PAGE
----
1243 GMT December 13, 2019
Bangladesh economy's impressive growth trajectory over the last decade has been supported by the demographic dividend derived from a large portion of its population — around 65 percent on average — being of working age, according to dhakatribune.com.
However, experts think the growing prosperity has also resulted in an increase in the population's longevity, which poses a new challenge for the government as the number of dependents keeps rising without corresponding steps to ensure their rights, dignity and necessary facilities.
According to government statistics, around 7.5 percent (12.5 million) of the country's total population constitutes elderly people, while the number is expected to increase sharply and reach around 20 percent (over 40 million) by 2050.
Population experts and rights activists think the government should conduct proper programs and policies to cater to the specific needs of an ageing population.
Professor AKM Nurun Nabi of Dhaka University's Population Sciences Department said various projections suggest that by 2025 one in 10 persons will be elderly, and by 2050 one in five persons will be elderly.
Nabi put forward some more suggestions, including creating endowment funds by building partnerships between different segments of society and sectors of the economy, introducing an a priori deduction system from wages at earlier ages as a forced savings for old age allowance, establishing community ageing deposit schemes, restructuring the retirement age and finding way out for the resulting crisis in occupational mobility.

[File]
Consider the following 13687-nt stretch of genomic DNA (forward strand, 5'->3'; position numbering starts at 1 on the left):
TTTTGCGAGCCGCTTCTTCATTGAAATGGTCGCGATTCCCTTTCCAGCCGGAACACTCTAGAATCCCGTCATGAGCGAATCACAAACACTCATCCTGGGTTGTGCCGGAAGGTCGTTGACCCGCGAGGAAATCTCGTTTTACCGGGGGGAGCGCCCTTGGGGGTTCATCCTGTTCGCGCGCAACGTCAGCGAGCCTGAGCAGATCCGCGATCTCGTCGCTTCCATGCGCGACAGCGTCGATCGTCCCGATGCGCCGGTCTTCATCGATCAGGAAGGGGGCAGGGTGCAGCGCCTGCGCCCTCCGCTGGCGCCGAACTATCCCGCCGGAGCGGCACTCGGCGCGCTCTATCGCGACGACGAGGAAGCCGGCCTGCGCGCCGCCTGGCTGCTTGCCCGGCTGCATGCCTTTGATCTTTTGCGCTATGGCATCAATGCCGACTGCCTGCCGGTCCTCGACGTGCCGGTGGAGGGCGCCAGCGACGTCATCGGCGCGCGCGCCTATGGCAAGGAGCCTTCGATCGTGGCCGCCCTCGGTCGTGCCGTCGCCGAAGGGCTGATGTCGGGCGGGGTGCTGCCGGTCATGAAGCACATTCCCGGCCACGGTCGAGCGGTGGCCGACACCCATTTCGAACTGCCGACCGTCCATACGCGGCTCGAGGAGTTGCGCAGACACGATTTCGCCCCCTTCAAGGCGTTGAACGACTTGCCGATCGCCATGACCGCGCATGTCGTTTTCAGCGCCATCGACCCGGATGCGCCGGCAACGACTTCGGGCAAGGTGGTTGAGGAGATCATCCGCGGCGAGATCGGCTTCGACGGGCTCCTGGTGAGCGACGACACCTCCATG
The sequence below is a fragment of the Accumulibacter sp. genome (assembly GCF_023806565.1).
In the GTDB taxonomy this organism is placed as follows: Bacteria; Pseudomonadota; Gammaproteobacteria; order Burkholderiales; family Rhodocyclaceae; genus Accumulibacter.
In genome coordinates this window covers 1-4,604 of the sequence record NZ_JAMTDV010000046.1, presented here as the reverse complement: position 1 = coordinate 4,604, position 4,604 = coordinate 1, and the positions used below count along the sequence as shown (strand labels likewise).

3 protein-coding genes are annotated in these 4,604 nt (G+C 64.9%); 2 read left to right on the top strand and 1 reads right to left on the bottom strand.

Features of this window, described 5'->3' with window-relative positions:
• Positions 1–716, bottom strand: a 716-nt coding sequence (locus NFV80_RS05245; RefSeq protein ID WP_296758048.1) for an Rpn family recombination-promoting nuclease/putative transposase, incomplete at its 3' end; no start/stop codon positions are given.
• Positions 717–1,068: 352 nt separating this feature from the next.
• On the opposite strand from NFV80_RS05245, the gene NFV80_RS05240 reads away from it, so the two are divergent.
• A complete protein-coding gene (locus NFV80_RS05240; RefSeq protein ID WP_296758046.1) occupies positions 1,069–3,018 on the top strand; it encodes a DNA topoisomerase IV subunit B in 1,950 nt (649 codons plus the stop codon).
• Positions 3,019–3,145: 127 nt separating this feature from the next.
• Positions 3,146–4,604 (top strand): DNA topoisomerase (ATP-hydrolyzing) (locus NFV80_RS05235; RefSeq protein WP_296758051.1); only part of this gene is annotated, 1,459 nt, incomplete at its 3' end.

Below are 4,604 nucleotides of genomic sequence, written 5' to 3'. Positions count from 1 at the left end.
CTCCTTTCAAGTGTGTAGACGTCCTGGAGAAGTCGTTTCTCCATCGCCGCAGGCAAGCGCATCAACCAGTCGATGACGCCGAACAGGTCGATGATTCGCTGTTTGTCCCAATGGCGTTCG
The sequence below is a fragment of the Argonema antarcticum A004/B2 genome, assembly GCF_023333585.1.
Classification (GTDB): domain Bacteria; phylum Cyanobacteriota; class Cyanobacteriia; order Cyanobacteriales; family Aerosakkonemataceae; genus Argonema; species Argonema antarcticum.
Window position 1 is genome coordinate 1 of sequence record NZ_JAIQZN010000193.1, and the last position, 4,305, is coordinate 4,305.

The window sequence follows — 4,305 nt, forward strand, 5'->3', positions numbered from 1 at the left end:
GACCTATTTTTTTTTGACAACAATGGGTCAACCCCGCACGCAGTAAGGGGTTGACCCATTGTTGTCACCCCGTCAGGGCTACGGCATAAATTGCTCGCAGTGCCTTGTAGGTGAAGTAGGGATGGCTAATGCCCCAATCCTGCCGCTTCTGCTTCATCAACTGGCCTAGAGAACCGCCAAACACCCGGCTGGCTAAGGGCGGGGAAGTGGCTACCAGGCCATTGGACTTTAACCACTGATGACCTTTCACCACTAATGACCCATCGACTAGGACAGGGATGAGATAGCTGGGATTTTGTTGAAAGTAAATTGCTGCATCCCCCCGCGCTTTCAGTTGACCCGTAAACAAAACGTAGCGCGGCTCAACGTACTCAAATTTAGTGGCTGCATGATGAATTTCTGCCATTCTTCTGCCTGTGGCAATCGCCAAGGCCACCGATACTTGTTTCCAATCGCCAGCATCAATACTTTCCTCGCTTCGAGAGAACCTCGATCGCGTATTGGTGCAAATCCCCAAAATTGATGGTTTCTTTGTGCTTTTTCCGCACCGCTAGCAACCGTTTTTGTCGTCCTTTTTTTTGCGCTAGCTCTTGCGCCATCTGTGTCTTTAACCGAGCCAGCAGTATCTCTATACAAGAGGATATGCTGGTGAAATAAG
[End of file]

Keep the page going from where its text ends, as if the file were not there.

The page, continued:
Chairman of the Bangladesh National Human Rights Commission (NHRC) Kazi Reazul Hoque said, "I feel the rights of elderly persons are not being ensured now. Older persons deserve more attention and care from the state, as well as society."
The NHRC chairman said the National Policy on Older Persons have not been implemented due to the lack of sincere efforts by the authorities concerned, while the Parents' Maintenance Act 2013 is not being enforced due to the lack of awareness of its rules and regulation among the people.
Joint Secretary to Social Welfare Ministry Abeda Akter said the ministry is thinking of taking various steps to ensure the rights and dignity of older persons, and to meet the challenges of their management in the days to come.
She said the government introduced a monthly allowance program for older people in 1998, and currently four million elderly people are getting Tk500 ($5.95) every month as old age allowance.
"The number of the allowance recipients will gradually be increased."
Another official of the ministry, wishing anonymity, said they had formulated a work plan four years ago, in light of the National Policy on Older Persons, to provide the senior citizens with various facilities including: ID and health cards, reserved seats and tickets at reduced rates while traveling, health access vouchers, saving schemes and accommodations — but those could not be implemented due to bureaucratic complications.
In his research paper titled ‘Elderly People in Bangladesh: Vulnerabilities, Laws and Policies’, Jahangirnagar University Anthropology Department teacher, Sazzadul Alam, identifying 12 types of vulnerabilities being faced by the elderly people in Bangladesh, said the elderly population needs economic support including: Food, clothing, medical care and housing, as well as cultural support.